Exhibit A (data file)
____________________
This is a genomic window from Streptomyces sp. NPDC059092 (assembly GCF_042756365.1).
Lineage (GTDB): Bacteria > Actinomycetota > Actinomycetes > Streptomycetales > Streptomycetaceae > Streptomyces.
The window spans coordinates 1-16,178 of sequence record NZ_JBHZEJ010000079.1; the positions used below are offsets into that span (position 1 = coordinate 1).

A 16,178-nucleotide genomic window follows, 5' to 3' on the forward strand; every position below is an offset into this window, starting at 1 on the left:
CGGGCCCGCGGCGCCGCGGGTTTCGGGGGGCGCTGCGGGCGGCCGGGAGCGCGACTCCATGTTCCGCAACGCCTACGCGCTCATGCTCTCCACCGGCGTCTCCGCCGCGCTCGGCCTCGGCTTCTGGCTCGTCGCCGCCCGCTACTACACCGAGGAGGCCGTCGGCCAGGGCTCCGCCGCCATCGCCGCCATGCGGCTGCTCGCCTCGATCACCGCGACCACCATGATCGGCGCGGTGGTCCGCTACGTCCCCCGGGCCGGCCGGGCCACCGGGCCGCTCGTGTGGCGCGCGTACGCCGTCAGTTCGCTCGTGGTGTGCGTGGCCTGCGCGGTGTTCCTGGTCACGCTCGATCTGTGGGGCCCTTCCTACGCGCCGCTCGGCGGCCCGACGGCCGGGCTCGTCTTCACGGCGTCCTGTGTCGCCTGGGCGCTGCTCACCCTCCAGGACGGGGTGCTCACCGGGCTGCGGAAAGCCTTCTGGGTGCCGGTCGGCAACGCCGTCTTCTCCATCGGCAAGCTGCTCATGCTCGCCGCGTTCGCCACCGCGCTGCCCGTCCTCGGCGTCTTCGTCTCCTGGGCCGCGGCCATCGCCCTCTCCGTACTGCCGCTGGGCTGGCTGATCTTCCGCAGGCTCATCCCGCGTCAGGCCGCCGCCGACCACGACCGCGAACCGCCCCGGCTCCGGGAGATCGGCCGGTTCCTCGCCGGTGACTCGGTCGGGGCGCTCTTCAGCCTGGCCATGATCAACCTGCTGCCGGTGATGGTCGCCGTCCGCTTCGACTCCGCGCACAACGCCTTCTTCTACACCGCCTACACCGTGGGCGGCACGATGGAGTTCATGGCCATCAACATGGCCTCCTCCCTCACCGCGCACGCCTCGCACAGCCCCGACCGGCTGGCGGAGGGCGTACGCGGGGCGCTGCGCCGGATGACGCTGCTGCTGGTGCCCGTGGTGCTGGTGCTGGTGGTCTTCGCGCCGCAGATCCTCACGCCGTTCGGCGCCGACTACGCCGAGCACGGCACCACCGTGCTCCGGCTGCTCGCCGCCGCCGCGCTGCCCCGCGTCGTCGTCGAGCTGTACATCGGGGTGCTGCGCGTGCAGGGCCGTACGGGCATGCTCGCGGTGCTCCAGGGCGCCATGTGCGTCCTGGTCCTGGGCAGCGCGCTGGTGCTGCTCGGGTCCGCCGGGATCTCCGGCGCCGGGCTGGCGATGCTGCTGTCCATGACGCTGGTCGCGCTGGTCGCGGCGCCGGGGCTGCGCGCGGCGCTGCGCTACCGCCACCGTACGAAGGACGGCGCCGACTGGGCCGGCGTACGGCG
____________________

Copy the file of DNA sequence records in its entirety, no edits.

This is a genomic window from Streptomyces sp. NPDC059092 (assembly GCF_042756365.1).
Lineage (GTDB): Bacteria > Actinomycetota > Actinomycetes > Streptomycetales > Streptomycetaceae > Streptomyces.
The window spans coordinates 1-16,178 of sequence record NZ_JBHZEJ010000079.1; the positions used below are offsets into that span (position 1 = coordinate 1).

A 16,178-nucleotide genomic window follows, 5' to 3' on the forward strand; every position below is an offset into this window, starting at 1 on the left:
CGGGCCCGCGGCGCCGCGGGTTTCGGGGGGCGCTGCGGGCGGCCGGGAGCGCGACTCCATGTTCCGCAACGCCTACGCGCTCATGCTCTCCACCGGCGTCTCCGCCGCGCTCGGCCTCGGCTTCTGGCTCGTCGCCGCCCGCTACTACACCGAGGAGGCCGTCGGCCAGGGCTCCGCCGCCATCGCCGCCATGCGGCTGCTCGCCTCGATCACCGCGACCACCATGATCGGCGCGGTGGTCCGCTACGTCCCCCGGGCCGGCCGGGCCACCGGGCCGCTCGTGTGGCGCGCGTACGCCGTCAGTTCGCTCGTGGTGTGCGTGGCCTGCGCGGTGTTCCTGGTCACGCTCGATCTGTGGGGCCCTTCCTACGCGCCGCTCGGCGGCCCGACGGCCGGGCTCGTCTTCACGGCGTCCTGTGTCGCCTGGGCGCTGCTCACCCTCCAGGACGGGGTGCTCACCGGGCTGCGGAAAGCCTTCTGGGTGCCGGTCGGCAACGCCGTCTTCTCCATCGGCAAGCTGCTCATGCTCGCCGCGTTCGCCACCGCGCTGCCCGTCCTCGGCGTCTTCGTCTCCTGGGCCGCGGCCATCGCCCTCTCCGTACTGCCGCTGGGCTGGCTGATCTTCCGCAGGCTCATCCCGCGTCAGGCCGCCGCCGACCACGACCGCGAACCGCCCCGGCTCCGGGAGATCGGCCGGTTCCTCGCCGGTGACTCGGTCGGGGCGCTCTTCAGCCTGGCCATGATCAACCTGCTGCCGGTGATGGTCGCCGTCCGCTTCGACTCCGCGCACAACGCCTTCTTCTACACCGCCTACACCGTGGGCGGCACGATGGAGTTCATGGCCATCAACATGGCCTCCTCCCTCACCGCGCACGCCTCGCACAGCCCCGACCGGCTGGCGGAGGGCGTACGCGGGGCGCTGCGCCGGATGACGCTGCTGCTGGTGCCCGTGGTGCTGGTGCTGGTGGTCTTCGCGCCGCAGATCCTCACGCCGTTCGGCGCCGACTACGCCGAGCACGGCACCACCGTGCTCCGGCTGCTCGCCGCCGCCGCGCTGCCCCGCGTCGTCGTCGAGCTGTACATCGGGGTGCTGCGCGTGCAGGGCCGTACGGGCATGCTCGCGGTGCTCCAGGGCGCCATGTGCGTCCTGGTCCTGGGCAGCGCGCTGGTGCTGCTCGGGTCCGCCGGGATCTCCGGCGCCGGGCTGGCGATGCTGCTGTCCATGACGCTGGTCGCGCTGGTCGCGGCGCCGGGGCTGCGCGCGGCGCTGCGCTACCGCCACCGTACGAAGGACGGCGCCGACTGGGCCGGCGTACGGCG